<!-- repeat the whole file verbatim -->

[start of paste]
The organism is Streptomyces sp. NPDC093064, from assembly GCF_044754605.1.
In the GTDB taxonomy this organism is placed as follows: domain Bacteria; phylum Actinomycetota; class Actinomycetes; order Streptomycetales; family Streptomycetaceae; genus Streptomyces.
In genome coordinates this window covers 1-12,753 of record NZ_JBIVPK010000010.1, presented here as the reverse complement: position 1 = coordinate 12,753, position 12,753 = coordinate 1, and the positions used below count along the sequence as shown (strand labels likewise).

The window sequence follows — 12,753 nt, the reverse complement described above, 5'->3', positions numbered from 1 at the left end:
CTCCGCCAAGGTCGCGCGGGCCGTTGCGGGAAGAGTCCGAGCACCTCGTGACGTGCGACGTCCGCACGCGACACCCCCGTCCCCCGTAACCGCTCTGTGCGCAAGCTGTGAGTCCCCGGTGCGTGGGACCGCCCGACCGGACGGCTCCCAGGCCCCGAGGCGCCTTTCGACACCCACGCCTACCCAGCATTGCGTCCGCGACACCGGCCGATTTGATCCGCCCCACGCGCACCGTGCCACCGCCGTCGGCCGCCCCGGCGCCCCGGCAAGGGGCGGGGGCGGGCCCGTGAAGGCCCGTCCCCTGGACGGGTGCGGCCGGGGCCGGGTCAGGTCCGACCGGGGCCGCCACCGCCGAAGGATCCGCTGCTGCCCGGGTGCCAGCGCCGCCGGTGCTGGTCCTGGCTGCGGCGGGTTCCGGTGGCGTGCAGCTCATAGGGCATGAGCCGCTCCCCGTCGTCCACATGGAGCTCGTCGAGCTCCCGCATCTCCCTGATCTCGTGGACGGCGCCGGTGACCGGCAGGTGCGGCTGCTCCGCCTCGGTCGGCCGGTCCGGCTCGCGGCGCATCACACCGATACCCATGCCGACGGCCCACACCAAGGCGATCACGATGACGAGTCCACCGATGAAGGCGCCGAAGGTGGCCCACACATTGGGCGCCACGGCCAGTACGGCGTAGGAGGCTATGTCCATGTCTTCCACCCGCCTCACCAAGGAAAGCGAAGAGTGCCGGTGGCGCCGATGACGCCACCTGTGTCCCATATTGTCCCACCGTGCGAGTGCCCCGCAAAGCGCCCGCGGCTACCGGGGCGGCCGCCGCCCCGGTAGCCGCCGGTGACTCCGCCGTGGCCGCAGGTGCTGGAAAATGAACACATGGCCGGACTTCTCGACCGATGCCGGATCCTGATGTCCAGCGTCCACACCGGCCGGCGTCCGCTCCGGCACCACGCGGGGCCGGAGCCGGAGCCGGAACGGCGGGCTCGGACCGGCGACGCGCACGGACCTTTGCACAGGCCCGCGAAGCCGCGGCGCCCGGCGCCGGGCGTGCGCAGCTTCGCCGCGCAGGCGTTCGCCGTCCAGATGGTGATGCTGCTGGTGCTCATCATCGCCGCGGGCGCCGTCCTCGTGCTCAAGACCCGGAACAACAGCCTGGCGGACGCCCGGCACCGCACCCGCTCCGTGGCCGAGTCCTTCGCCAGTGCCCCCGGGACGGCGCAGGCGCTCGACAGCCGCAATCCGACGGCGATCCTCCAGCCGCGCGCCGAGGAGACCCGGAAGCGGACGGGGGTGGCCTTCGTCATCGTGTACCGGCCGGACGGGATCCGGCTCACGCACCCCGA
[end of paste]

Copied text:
The organism is Streptomyces sp. NPDC093064, from assembly GCF_044754605.1.
In the GTDB taxonomy this organism is placed as follows: domain Bacteria; phylum Actinomycetota; class Actinomycetes; order Streptomycetales; family Streptomycetaceae; genus Streptomyces.
In genome coordinates this window covers 1-12,753 of record NZ_JBIVPK010000010.1, presented here as the reverse complement: position 1 = coordinate 12,753, position 12,753 = coordinate 1, and the positions used below count along the sequence as shown (strand labels likewise).

The window sequence follows — 12,753 nt, the reverse complement described above, 5'->3', positions numbered from 1 at the left end:
CTCCGCCAAGGTCGCGCGGGCCGTTGCGGGAAGAGTCCGAGCACCTCGTGACGTGCGACGTCCGCACGCGACACCCCCGTCCCCCGTAACCGCTCTGTGCGCAAGCTGTGAGTCCCCGGTGCGTGGGACCGCCCGACCGGACGGCTCCCAGGCCCCGAGGCGCCTTTCGACACCCACGCCTACCCAGCATTGCGTCCGCGACACCGGCCGATTTGATCCGCCCCACGCGCACCGTGCCACCGCCGTCGGCCGCCCCGGCGCCCCGGCAAGGGGCGGGGGCGGGCCCGTGAAGGCCCGTCCCCTGGACGGGTGCGGCCGGGGCCGGGTCAGGTCCGACCGGGGCCGCCACCGCCGAAGGATCCGCTGCTGCCCGGGTGCCAGCGCCGCCGGTGCTGGTCCTGGCTGCGGCGGGTTCCGGTGGCGTGCAGCTCATAGGGCATGAGCCGCTCCCCGTCGTCCACATGGAGCTCGTCGAGCTCCCGCATCTCCCTGATCTCGTGGACGGCGCCGGTGACCGGCAGGTGCGGCTGCTCCGCCTCGGTCGGCCGGTCCGGCTCGCGGCGCATCACACCGATACCCATGCCGACGGCCCACACCAAGGCGATCACGATGACGAGTCCACCGATGAAGGCGCCGAAGGTGGCCCACACATTGGGCGCCACGGCCAGTACGGCGTAGGAGGCTATGTCCATGTCTTCCACCCGCCTCACCAAGGAAAGCGAAGAGTGCCGGTGGCGCCGATGACGCCACCTGTGTCCCATATTGTCCCACCGTGCGAGTGCCCCGCAAAGCGCCCGCGGCTACCGGGGCGGCCGCCGCCCCGGTAGCCGCCGGTGACTCCGCCGTGGCCGCAGGTGCTGGAAAATGAACACATGGCCGGACTTCTCGACCGATGCCGGATCCTGATGTCCAGCGTCCACACCGGCCGGCGTCCGCTCCGGCACCACGCGGGGCCGGAGCCGGAGCCGGAACGGCGGGCTCGGACCGGCGACGCGCACGGACCTTTGCACAGGCCCGCGAAGCCGCGGCGCCCGGCGCCGGGCGTGCGCAGCTTCGCCGCGCAGGCGTTCGCCGTCCAGATGGTGATGCTGCTGGTGCTCATCATCGCCGCGGGCGCCGTCCTCGTGCTCAAGACCCGGAACAACAGCCTGGCGGACGCCCGGCACCGCACCCGCTCCGTGGCCGAGTCCTTCGCCAGTGCCCCCGGGACGGCGCAGGCGCTCGACAGCCGCAATCCGACGGCGATCCTCCAGCCGCGCGCCGAGGAGACCCGGAAGCGGACGGGGGTGGCCTTCGTCATCGTGTACCGGCCGGACGGGATCCGGCTCACGCACCCCGA